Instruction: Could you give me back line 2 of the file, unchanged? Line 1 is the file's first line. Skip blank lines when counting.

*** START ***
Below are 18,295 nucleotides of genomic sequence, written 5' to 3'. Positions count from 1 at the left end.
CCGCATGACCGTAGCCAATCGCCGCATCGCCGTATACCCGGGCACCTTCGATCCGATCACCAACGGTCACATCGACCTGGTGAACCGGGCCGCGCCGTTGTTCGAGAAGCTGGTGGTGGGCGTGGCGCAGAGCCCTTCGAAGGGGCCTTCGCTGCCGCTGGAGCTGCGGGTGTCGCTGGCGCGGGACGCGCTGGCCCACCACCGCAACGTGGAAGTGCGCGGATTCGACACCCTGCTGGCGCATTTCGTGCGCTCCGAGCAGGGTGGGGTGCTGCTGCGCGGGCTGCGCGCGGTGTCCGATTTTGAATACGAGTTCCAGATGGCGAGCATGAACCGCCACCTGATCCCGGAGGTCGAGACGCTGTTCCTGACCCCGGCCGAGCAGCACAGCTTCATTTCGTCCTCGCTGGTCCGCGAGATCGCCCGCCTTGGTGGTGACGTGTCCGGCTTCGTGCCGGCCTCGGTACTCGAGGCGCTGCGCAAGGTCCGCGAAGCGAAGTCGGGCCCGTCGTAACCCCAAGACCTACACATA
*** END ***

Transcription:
CCGCATGACCGTAGCCAATCGCCGCATCGCCGTATACCCGGGCACCTTCGATCCGATCACCAACGGTCACATCGACCTGGTGAACCGGGCCGCGCCGTTGTTCGAGAAGCTGGTGGTGGGCGTGGCGCAGAGCCCTTCGAAGGGGCCTTCGCTGCCGCTGGAGCTGCGGGTGTCGCTGGCGCGGGACGCGCTGGCCCACCACCGCAACGTGGAAGTGCGCGGATTCGACACCCTGCTGGCGCATTTCGTGCGCTCCGAGCAGGGTGGGGTGCTGCTGCGCGGGCTGCGCGCGGTGTCCGATTTTGAATACGAGTTCCAGATGGCGAGCATGAACCGCCACCTGATCCCGGAGGTCGAGACGCTGTTCCTGACCCCGGCCGAGCAGCACAGCTTCATTTCGTCCTCGCTGGTCCGCGAGATCGCCCGCCTTGGTGGTGACGTGTCCGGCTTCGTGCCGGCCTCGGTACTCGAGGCGCTGCGCAAGGTCCGCGAAGCGAAGTCGGGCCCGTCGTAACCCCAAGACCTACACATA